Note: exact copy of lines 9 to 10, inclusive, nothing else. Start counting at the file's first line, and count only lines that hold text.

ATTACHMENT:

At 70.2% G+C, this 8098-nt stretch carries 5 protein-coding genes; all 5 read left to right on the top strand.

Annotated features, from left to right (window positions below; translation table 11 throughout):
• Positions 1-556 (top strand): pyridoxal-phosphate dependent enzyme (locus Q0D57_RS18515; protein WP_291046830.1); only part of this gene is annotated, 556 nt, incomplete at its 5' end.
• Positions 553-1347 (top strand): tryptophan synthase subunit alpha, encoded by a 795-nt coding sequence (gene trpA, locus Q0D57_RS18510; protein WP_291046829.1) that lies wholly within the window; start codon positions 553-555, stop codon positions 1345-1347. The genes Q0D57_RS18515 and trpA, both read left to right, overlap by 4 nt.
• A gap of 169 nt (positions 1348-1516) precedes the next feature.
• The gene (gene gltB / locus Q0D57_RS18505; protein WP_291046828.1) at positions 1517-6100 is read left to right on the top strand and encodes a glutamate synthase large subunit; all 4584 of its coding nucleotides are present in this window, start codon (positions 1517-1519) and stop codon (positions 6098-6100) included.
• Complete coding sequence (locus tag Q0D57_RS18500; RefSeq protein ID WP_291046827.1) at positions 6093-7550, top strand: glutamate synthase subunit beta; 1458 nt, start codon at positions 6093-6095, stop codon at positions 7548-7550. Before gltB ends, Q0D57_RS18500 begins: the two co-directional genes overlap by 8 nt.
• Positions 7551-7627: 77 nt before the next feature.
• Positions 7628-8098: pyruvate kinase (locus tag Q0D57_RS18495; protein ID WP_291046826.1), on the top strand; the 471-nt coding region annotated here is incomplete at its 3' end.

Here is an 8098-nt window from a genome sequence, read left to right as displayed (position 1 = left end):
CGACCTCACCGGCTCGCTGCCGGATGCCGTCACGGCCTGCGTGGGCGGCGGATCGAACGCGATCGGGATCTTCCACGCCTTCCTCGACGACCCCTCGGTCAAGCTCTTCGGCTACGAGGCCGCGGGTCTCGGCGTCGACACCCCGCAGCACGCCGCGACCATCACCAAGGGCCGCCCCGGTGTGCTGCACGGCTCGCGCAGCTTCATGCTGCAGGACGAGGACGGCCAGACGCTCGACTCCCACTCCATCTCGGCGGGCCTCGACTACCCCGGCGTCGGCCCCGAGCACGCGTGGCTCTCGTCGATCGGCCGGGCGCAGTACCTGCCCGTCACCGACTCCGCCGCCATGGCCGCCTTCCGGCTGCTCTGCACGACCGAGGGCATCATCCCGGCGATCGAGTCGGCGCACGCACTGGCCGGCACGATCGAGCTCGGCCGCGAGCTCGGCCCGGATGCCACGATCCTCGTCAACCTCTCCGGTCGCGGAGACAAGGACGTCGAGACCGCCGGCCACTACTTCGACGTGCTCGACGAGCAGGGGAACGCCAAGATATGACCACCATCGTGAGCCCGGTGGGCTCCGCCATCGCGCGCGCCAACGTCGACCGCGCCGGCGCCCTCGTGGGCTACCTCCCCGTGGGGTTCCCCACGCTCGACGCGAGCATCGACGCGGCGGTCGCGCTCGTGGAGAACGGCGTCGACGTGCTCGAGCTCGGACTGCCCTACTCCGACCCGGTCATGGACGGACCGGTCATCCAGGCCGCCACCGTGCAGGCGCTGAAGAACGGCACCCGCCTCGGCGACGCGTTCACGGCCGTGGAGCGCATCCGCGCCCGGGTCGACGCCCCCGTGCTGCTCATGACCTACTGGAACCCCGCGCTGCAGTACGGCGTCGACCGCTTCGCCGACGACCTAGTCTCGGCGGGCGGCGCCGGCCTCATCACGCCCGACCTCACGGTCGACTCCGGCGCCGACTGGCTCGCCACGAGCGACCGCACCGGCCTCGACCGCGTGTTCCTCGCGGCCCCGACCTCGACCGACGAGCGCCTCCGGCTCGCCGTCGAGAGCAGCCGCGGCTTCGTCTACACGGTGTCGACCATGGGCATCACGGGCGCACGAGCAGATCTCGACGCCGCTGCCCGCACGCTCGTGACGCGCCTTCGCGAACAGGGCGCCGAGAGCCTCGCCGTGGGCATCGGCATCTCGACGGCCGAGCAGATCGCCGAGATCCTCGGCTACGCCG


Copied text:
• Positions 7628-8098: pyruvate kinase (locus tag Q0D57_RS18495; protein ID WP_291046826.1), on the top strand; the 471-nt coding region annotated here is incomplete at its 3' end.

Here is an 8098-nt window from a genome sequence, read left to right as displayed (position 1 = left end):